Update: US Senate clears track-and-trace bill

US flag and gavelThe US Senate passed H.R. 3204 by unanimous voice vote today, bringing a national track-and-trace system for medicines and new laws governing compounding pharmacies to the brink of fruition.

With the House having given its blessing to H.R. 3204- also known as the Drug Quality and Security Act (DQSA) - at the end of September, all that remains now is for the bill to be passed to President Obama for signature.

The legislation introduces a federal track-and-trace system for medicines with serial numbers added to individual packs and (non-mixed) cases within four years of the legislation being adopted, and electronic tracing of production through the supply chain mandated within 10 years.

It also strengthens licensure requirements for wholesale distributors and third-party logistics providers, and asks the FDA to maintain a database of wholesalers that will be available to the public through its website

Crucially, the bill supersedes the electronic pedigree (ePedigree) measures proposed by the state of California, rendering them obsolete and resetting the timelines for serialisation compliance.

"It will take several years to implement, but eventually the four billion prescriptions written each year will be traceable from manufacturer to pharmacy," said Health, Education, Labor, and Pensions (HELP) Committee  ranking member Senator Lamar Alexander (R-TN) in an address to the floor this afternoon.

H.R. 3204 also boosts oversight of compounding pharmacies that make drugs to order, with the FDA getting greater powers to oversee large-volume or 'outsourcing' compounders without individual prescriptions. The aim is to avoid a repeat of the meningitis outbreak in 2012 - linked to the now closed New England Compounding Center (NECC) company - which resulted in more than 60 deaths.

Commenting on the passage HELP Committee Chairman Tom Harkin (D-IA) said: "This bipartisan bill represents a monumental step forward for drug safety and is a testament to what Congress can achieve when Democrats and Republicans work together."

"Americans must have the confidence that their drugs - whether obtained at a hospital, at a doctor’s office, or at the pharmacy counter - are safe, and that is exactly what this bill does," he added.

The expectation now is that Pres. Obama will sign H.R. 3204 into law within the next few days, although there is still a theoretical (but unlikely) chance that he could choose to veto it.


"The legislation will provide protection to consumers in the short-term while permitting expansion and enhancement as new technologies are developed," commented Vince Ventimiglia of the Pharmaceutical Distribution Security Alliance (PDSA), a coalition of more than 25 stakeholders spanning the pharmaceutical supply chain. "The US will have a single, uniform and national solution, one that will strengthen and enhance current safeguards to ensure all American healthcare consumers are better protected from the grave threat of counterfeit, fake and adulterated pharmaceutical products," he added.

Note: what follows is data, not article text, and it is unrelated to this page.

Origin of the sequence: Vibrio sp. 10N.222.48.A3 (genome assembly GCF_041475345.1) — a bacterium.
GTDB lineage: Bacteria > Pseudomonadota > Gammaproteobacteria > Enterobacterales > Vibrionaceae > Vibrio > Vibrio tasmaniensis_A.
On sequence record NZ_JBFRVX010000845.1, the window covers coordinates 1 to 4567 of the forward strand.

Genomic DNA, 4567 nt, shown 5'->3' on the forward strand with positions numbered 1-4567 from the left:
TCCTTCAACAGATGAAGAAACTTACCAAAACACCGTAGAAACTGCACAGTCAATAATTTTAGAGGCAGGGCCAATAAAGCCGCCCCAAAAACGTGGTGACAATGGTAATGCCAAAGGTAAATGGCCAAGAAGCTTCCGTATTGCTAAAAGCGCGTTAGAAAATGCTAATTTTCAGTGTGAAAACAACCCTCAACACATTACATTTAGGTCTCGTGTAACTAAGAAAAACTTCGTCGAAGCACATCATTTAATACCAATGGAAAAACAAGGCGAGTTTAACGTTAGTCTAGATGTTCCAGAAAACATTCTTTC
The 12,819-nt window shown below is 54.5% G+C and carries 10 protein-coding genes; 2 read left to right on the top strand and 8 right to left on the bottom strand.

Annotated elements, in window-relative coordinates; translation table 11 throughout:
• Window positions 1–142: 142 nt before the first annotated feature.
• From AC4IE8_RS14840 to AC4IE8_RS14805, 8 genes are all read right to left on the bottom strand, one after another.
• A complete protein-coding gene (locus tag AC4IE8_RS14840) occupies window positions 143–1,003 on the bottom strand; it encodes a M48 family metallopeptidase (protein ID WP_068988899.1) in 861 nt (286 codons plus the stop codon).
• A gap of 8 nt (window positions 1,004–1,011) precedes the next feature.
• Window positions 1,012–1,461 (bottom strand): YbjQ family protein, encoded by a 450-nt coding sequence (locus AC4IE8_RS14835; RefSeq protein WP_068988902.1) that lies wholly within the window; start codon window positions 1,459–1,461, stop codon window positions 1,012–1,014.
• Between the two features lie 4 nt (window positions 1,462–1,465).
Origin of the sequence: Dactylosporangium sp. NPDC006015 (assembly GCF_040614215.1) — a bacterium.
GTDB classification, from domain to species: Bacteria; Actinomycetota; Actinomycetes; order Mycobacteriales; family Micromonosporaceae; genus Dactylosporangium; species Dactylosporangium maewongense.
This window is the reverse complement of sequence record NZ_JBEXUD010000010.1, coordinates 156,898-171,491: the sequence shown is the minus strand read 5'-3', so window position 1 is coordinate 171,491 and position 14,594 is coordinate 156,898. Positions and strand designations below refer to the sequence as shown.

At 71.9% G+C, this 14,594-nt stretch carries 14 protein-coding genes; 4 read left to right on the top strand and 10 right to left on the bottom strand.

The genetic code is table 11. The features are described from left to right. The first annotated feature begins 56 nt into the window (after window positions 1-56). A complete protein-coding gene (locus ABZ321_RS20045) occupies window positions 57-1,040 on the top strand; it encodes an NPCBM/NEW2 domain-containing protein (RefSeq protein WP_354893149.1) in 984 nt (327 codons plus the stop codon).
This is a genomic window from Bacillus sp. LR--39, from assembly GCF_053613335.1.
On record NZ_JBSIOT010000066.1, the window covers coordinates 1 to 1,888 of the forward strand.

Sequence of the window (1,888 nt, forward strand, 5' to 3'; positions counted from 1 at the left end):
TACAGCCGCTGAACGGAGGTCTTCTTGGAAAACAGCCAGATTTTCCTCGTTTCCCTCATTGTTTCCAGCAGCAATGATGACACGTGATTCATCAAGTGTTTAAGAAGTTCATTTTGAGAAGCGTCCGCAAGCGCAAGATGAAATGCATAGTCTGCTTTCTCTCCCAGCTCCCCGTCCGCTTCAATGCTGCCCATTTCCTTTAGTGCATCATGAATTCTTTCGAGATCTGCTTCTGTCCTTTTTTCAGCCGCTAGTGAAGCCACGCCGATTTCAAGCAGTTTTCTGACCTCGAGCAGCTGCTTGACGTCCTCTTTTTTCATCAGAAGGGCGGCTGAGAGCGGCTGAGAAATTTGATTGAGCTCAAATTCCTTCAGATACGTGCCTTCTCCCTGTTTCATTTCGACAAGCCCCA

Healthcare Distribution Management Association (HDMA) chief executive John Gray described the federal pre-emption of state laws as "one of the most significant legislative accomplishments for our industry." adding it is "especially important for the healthcare providers and pharmacies - and their patients - who count on the safe and efficient distribution of prescription medicines."

Pharmaceutical Research and Manufacturers of America (PhRMA) president and chief executive John Castellani said: "The counterfeiting of prescription drugs is on the rise within the US but oftentimes goes unnoticed or unreported, leaving many Americans unaware of this problem. We look forward to working with the FDA to appropriately implement this Act, which will foster the strong level of protection for pharmaceuticals that our citizens have come to expect."

Scott Davis, chairman and CEO of third-party logistics company UPS said the passage of the DQSA is "a giant step forward for the safety of America's drug distribution network and our supply chains," adding that the "creation of uniform federal standards will reduce regulatory complexity, while the addition of track-and-trace measures will add transparency and accountability."

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